The death of Yugoslavia was the consequence of the death of Communism in 1989. The vacuum left by the authoritarian unifying forces was filled by a nationalist leader, and control of the state moved from one central authority to the Presidents of the different Yugoslav republics.
While at the outset in 1990, the US wanted to maintain the unity of the Yugoslav state, it was not prepared to take any action that would have stopped this process, e.g., preventing Croatia and Slovenia from declaring their independence.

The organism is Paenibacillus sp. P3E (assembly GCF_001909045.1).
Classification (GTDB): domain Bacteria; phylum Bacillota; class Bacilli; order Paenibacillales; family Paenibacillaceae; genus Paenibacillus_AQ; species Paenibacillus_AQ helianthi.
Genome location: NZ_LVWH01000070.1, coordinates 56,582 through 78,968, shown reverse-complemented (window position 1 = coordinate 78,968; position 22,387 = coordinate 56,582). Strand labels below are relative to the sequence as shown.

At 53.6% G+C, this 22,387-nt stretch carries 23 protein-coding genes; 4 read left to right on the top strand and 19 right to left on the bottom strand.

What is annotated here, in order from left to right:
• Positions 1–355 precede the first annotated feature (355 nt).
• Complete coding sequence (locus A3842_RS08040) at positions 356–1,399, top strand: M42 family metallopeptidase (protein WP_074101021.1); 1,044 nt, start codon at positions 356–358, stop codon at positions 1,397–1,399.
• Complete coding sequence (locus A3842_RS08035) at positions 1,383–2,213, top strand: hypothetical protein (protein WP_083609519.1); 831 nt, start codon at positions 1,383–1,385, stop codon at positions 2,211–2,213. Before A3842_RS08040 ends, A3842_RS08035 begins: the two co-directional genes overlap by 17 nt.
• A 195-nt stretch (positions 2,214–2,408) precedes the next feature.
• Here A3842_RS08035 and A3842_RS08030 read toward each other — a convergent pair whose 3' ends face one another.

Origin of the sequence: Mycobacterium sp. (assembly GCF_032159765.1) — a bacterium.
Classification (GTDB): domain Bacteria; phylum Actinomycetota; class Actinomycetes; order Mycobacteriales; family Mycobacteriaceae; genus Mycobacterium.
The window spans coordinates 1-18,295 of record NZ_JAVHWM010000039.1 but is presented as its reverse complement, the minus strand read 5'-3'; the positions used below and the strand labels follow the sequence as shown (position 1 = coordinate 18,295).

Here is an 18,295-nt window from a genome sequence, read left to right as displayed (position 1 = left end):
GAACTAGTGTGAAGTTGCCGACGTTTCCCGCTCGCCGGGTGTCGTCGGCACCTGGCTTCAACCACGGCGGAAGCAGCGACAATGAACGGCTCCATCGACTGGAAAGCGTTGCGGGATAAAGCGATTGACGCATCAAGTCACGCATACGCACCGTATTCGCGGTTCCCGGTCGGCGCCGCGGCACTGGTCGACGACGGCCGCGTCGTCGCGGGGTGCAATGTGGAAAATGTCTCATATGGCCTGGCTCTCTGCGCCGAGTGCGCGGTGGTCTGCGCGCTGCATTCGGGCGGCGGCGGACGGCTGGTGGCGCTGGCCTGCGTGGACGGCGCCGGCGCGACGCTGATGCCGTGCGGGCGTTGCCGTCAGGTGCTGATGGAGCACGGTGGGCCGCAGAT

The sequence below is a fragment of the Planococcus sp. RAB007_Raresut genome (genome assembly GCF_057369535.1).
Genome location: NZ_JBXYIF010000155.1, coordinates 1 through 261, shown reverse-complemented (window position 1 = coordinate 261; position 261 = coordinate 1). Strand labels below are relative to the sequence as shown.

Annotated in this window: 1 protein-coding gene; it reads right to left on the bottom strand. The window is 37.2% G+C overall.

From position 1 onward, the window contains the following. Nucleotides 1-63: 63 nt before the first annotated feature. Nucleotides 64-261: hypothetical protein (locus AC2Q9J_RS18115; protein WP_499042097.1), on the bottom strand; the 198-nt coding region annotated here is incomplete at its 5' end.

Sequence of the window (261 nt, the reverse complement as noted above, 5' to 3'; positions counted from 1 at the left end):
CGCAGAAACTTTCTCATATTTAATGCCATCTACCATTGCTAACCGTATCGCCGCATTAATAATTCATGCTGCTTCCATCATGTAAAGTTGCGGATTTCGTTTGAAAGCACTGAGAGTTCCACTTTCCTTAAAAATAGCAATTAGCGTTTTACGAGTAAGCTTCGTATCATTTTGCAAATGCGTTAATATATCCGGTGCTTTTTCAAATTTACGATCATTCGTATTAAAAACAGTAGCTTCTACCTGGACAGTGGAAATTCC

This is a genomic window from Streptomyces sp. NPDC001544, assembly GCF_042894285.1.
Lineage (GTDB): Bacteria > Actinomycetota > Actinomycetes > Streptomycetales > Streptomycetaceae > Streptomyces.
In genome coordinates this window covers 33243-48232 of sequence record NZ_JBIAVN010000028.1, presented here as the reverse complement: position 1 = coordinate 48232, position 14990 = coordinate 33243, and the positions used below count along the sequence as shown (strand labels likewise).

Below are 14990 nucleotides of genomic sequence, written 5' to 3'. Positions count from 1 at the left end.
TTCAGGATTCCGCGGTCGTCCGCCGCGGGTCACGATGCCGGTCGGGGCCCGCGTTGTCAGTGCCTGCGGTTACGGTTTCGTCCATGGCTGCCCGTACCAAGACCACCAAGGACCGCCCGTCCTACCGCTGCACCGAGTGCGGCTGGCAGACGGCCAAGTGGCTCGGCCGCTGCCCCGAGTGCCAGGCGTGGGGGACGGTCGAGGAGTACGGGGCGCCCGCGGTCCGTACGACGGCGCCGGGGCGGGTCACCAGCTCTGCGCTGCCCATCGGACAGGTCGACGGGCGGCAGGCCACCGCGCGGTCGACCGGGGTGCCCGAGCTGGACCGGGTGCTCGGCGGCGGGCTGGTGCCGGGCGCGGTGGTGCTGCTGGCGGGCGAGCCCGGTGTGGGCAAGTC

Lord Owen describes the results of the US desire to be seen as a leader throughout the five wars in former Yugoslavia between 1991 and 1998 and its unwillingness to accept the risks and responsibilities that arise from the exercise of global leadership. He urges the formulation of intergovernmental cooperation among European states in order to support European common foreign and security policies with military clout.